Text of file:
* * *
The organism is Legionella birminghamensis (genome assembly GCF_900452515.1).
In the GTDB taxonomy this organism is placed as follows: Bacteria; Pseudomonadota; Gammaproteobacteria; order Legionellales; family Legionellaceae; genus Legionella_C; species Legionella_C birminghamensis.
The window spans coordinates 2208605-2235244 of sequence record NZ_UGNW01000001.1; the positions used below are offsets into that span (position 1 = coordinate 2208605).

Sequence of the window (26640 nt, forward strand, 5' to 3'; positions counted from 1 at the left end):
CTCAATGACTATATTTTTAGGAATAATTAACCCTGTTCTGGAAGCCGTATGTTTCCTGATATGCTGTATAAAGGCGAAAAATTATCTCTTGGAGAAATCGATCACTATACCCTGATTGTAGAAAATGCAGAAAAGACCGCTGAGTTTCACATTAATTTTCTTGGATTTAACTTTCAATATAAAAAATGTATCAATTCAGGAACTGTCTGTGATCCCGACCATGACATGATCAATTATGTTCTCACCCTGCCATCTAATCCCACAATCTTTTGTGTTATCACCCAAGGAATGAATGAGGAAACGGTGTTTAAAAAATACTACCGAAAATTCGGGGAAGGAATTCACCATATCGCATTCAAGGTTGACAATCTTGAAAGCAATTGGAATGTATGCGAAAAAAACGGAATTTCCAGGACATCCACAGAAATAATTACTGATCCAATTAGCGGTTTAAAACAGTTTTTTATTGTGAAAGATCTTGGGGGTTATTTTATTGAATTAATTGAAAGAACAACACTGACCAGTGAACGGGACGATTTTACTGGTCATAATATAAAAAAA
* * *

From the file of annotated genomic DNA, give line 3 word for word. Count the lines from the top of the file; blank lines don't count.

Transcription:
The window spans coordinates 2208605-2235244 of sequence record NZ_UGNW01000001.1; the positions used below are offsets into that span (position 1 = coordinate 2208605).